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In this installment of Illustrator Insider Training, author Mordy Golding shows how to create type that’s both beautiful and communicative, whether it’s destined for logos, brochures, signs, infographics, or simple documents. This course covers core typography concepts, such as working with Unicode and OpenType fonts, applying character and paragraph settings, managing text with styles and text threads, placing text along a path, and wrapping text around graphics.
When it comes to setting type, there's a concept called composition. That's the act of taking the actual words itself, flowing it into a frame that has a specific width, and then depending on the actual type size and the font and the different hyphenation and justification settings that you use, Illustrator goes ahead now and puts the different words on each line. As it analyzes each line that it puts into this paragraph, Illustrator decides whether or not it should hyphenate, how much spacing it should add, again, all based on the hyphenation and justification settings that you set.
However, when it comes to actually setting type, typographers often refer to the way that the type looks on the page as being the color of the type. For example, when I look at this paragraph here on the left side and I look at the paragraph here on the right side here, I can see certain differences. My eye is drawn, not only to the actual letters themselves, but also to the whitespace that appears in between each of the words. Now, when there's a lot a whitespace in between all the words, we refer to those as rivers, because I can kind of draw visual lines that connect these whitespaces, and that makes type very, very difficult to read, because my eye is drawn just as much to the whitespace in between the words than the words actually themselves.
If we look over here on the left side, I don't see that many rivers here at all, and so we refer to this as having good color, whereas this text over here may not have such good color, because I see a lot of this whitespace that appears in between each of the words. So for the most part, when I'm setting text inside of Illustrator, I want to avoid these rivers that may appear inside of my text. Now, let's first understand exactly how Illustrator goes through the composition process, and then we'll understand a little bit better about how we can have Illustrator help us out in getting better color for our paragraphs.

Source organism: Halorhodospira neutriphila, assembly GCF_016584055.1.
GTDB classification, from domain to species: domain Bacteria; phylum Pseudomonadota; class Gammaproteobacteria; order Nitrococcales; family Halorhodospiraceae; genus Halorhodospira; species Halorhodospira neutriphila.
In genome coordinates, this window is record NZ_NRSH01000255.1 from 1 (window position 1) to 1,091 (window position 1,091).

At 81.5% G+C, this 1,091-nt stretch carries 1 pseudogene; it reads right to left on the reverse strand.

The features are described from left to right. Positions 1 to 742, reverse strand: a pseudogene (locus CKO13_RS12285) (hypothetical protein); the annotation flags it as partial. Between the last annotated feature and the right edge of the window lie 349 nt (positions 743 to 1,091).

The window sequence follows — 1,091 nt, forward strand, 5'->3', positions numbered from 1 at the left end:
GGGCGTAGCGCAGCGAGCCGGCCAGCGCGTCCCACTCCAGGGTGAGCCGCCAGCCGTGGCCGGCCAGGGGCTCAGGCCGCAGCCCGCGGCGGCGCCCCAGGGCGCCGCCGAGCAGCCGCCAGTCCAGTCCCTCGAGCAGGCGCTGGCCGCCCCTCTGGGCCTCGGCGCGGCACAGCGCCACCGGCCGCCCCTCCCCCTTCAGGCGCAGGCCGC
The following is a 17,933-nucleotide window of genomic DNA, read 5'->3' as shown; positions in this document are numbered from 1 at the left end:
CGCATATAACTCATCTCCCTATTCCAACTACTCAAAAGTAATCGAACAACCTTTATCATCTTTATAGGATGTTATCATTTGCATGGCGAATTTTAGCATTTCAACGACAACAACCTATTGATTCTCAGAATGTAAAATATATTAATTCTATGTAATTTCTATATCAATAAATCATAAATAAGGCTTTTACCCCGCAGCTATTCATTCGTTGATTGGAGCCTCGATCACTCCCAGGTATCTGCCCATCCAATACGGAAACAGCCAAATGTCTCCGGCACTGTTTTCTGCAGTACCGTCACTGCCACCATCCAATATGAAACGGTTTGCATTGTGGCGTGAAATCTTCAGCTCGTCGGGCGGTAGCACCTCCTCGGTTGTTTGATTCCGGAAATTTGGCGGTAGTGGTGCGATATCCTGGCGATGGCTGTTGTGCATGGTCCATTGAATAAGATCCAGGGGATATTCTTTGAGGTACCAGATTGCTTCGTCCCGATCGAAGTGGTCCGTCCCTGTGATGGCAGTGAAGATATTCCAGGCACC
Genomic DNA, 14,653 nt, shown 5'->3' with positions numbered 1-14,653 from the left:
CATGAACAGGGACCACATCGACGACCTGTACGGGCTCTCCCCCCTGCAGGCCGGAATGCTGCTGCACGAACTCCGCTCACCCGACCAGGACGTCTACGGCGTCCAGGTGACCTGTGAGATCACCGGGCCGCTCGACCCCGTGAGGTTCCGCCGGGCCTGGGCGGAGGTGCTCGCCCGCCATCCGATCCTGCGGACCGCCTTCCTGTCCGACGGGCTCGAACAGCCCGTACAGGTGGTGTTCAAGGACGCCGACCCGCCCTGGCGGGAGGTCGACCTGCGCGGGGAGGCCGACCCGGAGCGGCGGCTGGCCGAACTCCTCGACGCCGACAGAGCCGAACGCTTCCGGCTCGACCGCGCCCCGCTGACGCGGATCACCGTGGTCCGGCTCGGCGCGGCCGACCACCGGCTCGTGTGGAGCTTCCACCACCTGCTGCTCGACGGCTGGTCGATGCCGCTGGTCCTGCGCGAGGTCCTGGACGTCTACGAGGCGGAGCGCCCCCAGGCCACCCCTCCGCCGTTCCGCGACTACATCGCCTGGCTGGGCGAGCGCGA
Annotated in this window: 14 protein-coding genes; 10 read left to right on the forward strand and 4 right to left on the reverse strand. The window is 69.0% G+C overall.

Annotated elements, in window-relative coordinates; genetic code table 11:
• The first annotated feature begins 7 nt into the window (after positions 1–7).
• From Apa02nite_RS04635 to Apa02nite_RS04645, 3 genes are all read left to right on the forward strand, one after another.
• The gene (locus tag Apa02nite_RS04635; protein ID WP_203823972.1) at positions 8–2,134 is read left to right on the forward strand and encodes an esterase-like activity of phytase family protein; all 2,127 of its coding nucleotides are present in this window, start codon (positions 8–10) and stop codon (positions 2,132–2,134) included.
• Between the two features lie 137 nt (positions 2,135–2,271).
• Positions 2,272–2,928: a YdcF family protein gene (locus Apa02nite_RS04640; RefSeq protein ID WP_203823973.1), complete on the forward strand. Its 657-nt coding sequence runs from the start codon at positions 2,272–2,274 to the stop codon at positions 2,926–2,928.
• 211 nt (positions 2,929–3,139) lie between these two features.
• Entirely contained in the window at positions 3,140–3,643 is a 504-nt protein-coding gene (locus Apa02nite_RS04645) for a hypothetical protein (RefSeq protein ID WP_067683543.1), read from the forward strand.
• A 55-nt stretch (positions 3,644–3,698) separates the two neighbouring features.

Now, in this case here, if I select this paragraph, I go to my Character Settings here, I see I'm dealing with Chaparral Pro Regular, set at 22 points over 30. So Illustrator has that setting already. It also knows how wide my frame is here, so it flows the text inside of it. It puts the word "Sometimes, the most powerful," but it sees the word powerful doesn't fit on the line. But because it fits within the Hyphenation zone and the Hyphenation settings that I've set, and because the Justification settings allow me to have this amount of space between each of the words, Illustrator decides it's going to put a hyphen here, and then it goes to the next line.
Now it has these few letters here left over from the previous word, and then it starts to say, okay, I have room for the word "way to express your," but it doesn't have the ability to squeeze the word feelings on this line, because according to my Justification settings, this is the amount of space I can have between each of my words, and the word feelings wouldn't fall into my Hyphenation zone either. So Illustrator says, well, that's all we've got here. Now it forces the word feelings to the next line, and then so on and so forth. In this case here, I have some odd spacing.
I have the word "anything at all" and then Vibrant here, but because the word anything here didn't fall into the Hyphenation zone here, or the spacing didn't really give me the ability to adjust the text here on this line according to my Justification settings, Illustrator now is looking at the word "anything at all Vibrant." It knows the word color can't fit here, so there's not really much I can do. So I get a lot of space on this line. The same thing applies to this line here. I have a lot of space between the word color and artful and between artful and composition.
When it comes to this line, Illustrator says, well, I can fit "and aromatic scent combine," all these together on one line, because I'm allowed to now reduce the space by the amount that I specified in my Justification settings. So here Illustrator can go ahead now and give me a line that is very, very tight. But the problem that I have now as a type designer is that I have a very loose line followed by a very tight line. So that immediately draws my eye to these whitespaces right over here. If I have a paragraph that has a lot of open spaces, I'm not drawn to those spaces.